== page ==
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Exercise

How to Start an Exercise Routine

Does the word “exercise” make you think of boring routines that feel like an obligation you’d just as soon avoid? Follow our step by step checklist to help yourself get moving and stay on track. Let’s make 2012 your year to be a fitness maven. Ready, set, glow!

Get Your Doc’s OK Before You Begin

You’ve heard this before but it bears repeating. Especially if you been pretty much sedentary for a while, check with your doctor to find out how much and what kind of exercise is safe and sensible for you as you start your program.

Do Just One Thing

Buy a pair of walking or running shoes, or a pair of ballet slippers, or some swim goggles and a new suit. You don’t have to do anything else the first day or even week. Just invest in something that signals your commitment. Then congratulate yourself on taking the first step toward fitness.

 

Keep a Fitness Journal

Study after study shows that people who write down what they do – or for that matter, don’t do – on a daily basis have a better chance of sticking with an exercise plan. A computer spreadsheet is ideal, but you can also use an old-fashioned blank book. Make a note each evening of the exercises you did (or skipped) and how long you worked out. Once a week, record your measurements if part of your goal is to trim off some inches.

Don’t Overdo It at First

Doctors orders notwithstanding, you should go easy in the beginning. Chair exercises may be your best bet including lifting 2 or 3 pound ankle weights, doing head rolls and arm swings, clenching and unclenching your fists, and using your facial muscles for repeated winks and wide-mouthed smiles. If you do all of this while perched on an exercise ball, so much the better. You’ll be forced to use your midsection and your back in order to stay on balance.

Incidentally, a now-classic study of the “frail elderly” published in 2001 in the American Journal of Physical Medicine & Rehabilitation found that 2/3 of the wheelchair bound patients with a mean age of 82 got up and walked again after a 10-week program of “lower limb progressive resistance muscle strength training.” Translation: lifting the above-mentioned ankle weights. How’s that for inspiration?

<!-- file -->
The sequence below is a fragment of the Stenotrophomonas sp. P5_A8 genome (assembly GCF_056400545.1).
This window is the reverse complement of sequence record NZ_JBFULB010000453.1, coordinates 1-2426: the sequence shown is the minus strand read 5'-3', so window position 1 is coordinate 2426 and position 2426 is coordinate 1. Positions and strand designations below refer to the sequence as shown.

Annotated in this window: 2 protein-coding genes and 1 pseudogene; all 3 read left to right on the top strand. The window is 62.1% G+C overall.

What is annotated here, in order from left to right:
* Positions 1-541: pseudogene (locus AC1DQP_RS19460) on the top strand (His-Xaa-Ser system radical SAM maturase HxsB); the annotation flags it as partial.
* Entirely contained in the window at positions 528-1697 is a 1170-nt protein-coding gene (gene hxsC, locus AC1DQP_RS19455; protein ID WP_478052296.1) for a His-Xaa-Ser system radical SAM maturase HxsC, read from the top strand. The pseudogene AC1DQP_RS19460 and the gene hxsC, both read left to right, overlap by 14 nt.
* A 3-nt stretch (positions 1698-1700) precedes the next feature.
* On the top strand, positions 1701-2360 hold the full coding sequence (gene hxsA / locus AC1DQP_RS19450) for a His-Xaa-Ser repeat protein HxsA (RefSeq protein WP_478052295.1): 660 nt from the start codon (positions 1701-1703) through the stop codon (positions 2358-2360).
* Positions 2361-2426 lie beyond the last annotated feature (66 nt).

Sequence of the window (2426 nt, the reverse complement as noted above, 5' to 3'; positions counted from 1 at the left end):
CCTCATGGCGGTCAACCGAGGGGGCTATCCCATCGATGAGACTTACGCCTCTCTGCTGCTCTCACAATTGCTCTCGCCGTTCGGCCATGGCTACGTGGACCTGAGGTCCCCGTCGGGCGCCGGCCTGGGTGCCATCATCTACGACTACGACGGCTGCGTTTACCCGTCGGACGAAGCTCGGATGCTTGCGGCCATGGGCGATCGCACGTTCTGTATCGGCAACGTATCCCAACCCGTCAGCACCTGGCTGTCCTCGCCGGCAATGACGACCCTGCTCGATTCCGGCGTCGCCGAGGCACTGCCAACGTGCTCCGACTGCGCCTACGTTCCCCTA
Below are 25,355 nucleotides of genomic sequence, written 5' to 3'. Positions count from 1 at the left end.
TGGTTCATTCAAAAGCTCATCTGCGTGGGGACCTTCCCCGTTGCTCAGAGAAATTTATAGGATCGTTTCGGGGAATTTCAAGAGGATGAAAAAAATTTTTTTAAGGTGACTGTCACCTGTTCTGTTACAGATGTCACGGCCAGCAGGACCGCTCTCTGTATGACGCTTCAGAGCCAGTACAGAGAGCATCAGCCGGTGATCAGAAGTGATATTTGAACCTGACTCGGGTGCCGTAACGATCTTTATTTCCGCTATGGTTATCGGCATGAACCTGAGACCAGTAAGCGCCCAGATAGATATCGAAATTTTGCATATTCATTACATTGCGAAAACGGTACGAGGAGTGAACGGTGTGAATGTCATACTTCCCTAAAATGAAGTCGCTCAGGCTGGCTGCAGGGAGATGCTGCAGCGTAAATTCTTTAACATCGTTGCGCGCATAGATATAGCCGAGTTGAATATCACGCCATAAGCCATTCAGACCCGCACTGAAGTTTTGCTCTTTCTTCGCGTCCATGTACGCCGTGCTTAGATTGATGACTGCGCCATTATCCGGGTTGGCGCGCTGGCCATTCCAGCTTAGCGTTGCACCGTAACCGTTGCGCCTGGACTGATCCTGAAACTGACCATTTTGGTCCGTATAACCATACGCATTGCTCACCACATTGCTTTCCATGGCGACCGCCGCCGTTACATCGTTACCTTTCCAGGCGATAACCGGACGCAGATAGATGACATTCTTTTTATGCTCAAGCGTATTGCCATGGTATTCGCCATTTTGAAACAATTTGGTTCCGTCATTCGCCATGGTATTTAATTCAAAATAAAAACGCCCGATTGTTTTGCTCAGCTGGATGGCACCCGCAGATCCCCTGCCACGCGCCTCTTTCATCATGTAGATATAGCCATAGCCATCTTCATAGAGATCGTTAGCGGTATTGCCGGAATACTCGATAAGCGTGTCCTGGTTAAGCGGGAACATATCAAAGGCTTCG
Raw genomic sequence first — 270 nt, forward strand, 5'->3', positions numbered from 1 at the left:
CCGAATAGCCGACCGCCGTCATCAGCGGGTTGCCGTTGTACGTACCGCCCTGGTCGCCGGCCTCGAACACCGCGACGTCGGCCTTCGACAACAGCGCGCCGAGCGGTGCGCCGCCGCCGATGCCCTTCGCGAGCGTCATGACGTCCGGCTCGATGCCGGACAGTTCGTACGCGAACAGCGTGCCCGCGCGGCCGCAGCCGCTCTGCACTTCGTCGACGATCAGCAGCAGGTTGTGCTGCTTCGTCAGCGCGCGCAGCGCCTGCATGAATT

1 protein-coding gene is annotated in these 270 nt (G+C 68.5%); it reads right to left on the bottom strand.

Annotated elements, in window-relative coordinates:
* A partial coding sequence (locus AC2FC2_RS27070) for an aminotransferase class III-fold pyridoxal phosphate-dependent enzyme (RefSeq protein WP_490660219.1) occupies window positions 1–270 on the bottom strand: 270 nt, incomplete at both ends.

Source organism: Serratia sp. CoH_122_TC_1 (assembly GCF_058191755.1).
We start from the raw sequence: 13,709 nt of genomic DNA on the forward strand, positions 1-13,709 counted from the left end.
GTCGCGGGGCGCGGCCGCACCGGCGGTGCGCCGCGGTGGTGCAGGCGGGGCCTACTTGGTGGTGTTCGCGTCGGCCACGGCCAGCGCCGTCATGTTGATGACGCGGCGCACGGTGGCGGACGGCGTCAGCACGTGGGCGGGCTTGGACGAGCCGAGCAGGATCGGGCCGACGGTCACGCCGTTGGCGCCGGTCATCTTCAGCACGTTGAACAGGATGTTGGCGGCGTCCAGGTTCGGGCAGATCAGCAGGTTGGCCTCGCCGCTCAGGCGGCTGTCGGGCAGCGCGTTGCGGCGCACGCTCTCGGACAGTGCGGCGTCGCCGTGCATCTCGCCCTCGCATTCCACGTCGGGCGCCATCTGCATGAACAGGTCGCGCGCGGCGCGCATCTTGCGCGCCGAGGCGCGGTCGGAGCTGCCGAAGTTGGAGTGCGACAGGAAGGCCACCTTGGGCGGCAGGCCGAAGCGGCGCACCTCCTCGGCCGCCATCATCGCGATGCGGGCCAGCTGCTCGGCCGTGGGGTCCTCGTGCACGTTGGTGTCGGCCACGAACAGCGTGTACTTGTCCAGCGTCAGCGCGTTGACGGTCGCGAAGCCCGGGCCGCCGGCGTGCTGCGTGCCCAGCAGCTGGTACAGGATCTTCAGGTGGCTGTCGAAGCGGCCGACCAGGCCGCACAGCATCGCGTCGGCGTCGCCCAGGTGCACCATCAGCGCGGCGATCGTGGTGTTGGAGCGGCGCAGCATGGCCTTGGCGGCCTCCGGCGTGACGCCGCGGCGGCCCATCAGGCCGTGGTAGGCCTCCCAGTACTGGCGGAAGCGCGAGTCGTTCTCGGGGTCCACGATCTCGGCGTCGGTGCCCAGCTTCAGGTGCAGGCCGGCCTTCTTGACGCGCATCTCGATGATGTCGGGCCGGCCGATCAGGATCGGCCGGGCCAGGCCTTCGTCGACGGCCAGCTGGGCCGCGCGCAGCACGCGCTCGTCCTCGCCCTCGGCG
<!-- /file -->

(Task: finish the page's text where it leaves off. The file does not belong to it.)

Pay Tuition for a Class

Once you feel ready to take on something more than the chair workout, why not pay full tuition for a class such as Zumba, Piloxing, Adult Beginner Ballet, or Pilates? You’ll be less tempted to cut a session if you know you’ve already spent your money! Also, group activities have a way of keeping you involved, and those with music as an accompaniment are even more addicting. Bonus: You might make a friend who will become your workout buddy for activities such as power walks and cardio sessions on the elliptical at the gym. There’s strength (no pun intended) in numbers!

RICE to the Rescue

Even professional athletes and dancers succumb to the occasional minor injury such as a strain or mild sprain. If that happens to you, don’t let the pain convince you to forego your exercise resolution. Right away, follow the sports medics’ time-honored formula: Rest, Ice, Compression, Elevation. Stop whatever you were doing immediately, apply ice in a zippered plastic bag to the affected area, hold the bag in place with an Ace bandage, and prop the sore limb up above waist level.

The reason for resting is obvious. As for the ice, it keeps blood from collecting around the injury. (Tip: You can use one of those carry-along packs that get cold when you crack them, but real ice is best.) The compression helps reduce edema, or swelling. And the elevation coaxes fluid to drain back into your circulatory system. Use the RICE treatment for no more than 15 minutes at a time and repeat every two hours, or as often as is feasible, for three days. In 72 hours you should be good to go again.

Here’s to a year in which you not only get fit but actually enjoy the process!

Sondra Forsyth is Co-Editor-in-Chief at ThirdAge.com.